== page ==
Hospital admissions for drug related stays have rocketed in Glasgow over the last decade.

Latest figures show that the rate of hospitalisation for drug related illnesses show that in the city it has almost doubled since 2012.

The total number of admissions in Glasgow for any drug type was 2073 in the last available year.

It is an increase from 1059 admissions in 2012/13, with a steady rise in all but one year since.

Glasgow Times:

There has been a significant increase across all age groups from 15 to 65 with the 35 to 44 year-olds aged group the most affected.

Cocaine showed the steepest rise in the city with a trebling in the number of people taken to hospital after taking the drug.

In 2019/20 there were 330 hospital admissions for cocaine an increase of 323% from 78 in 2012/13.

Glasgow Times:

The hospital admissions figures correspond to the rising total of drug related deaths in Glasgow and across Scotland to record levels and the worst in Western Europe.

The latest report showed, in Scotland, drug related deaths increased yet again to 1264 for the year 2019. It is a rise from 527 in 2013.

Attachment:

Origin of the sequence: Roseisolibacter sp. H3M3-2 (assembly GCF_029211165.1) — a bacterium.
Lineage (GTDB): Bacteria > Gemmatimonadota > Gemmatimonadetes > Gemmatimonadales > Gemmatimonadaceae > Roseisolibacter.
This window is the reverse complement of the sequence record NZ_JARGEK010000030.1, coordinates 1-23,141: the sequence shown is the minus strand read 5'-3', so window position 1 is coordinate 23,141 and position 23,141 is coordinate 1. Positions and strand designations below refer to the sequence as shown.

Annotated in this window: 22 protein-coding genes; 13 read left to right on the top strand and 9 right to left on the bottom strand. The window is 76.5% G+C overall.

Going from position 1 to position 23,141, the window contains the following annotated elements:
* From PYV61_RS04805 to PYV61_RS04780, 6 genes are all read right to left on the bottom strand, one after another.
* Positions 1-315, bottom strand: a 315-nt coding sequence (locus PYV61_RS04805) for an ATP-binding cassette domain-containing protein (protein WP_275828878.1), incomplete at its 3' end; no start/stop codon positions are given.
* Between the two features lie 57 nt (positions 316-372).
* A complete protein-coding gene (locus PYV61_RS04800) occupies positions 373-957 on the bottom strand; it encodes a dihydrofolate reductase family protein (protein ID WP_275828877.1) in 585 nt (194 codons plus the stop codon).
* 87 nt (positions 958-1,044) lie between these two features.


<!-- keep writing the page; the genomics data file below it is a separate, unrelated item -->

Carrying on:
In Glasgow the rise in deaths was from 103 in 2013 to 279 in 2019.

Opposition parties have said that a lack of action over the last decade has led to a problem that will last for many more years.

Annie Wells Glasgow MSP and Conservative health spokeswoman, said: “This is the cost of Nicola Sturgeon ‘taking her eye off the ball’, as she glibly put it.

Glasgow Times:

“The number of drug-related hospital stays continues to rise and we already know from experts that the number of drug deaths is, tragically, likely to increase too.

“Long-term trends reveal an appalling record of failure.

“ If you live in a more deprived area, you are far more likely to end up in hospital from drugs.

“It’s time the SNP Government started listening to those on the frontline and agreed to Scottish Conservative demands for a Right to Recovery, to enshrine in law that people can access the treatment they need to get better.”

Alex Cole-Hamilton, Liberal Democrat health spokesperson said: “It took too long for the Scottish Government to step up and see the deadly reality of Scotland’s drugs deaths crisis. Pathways for support were shut down.

"People and families have been scarred by these problems and drained by their attempts to seek help at depleted local facilities. There will be a legacy of harm for years to come.”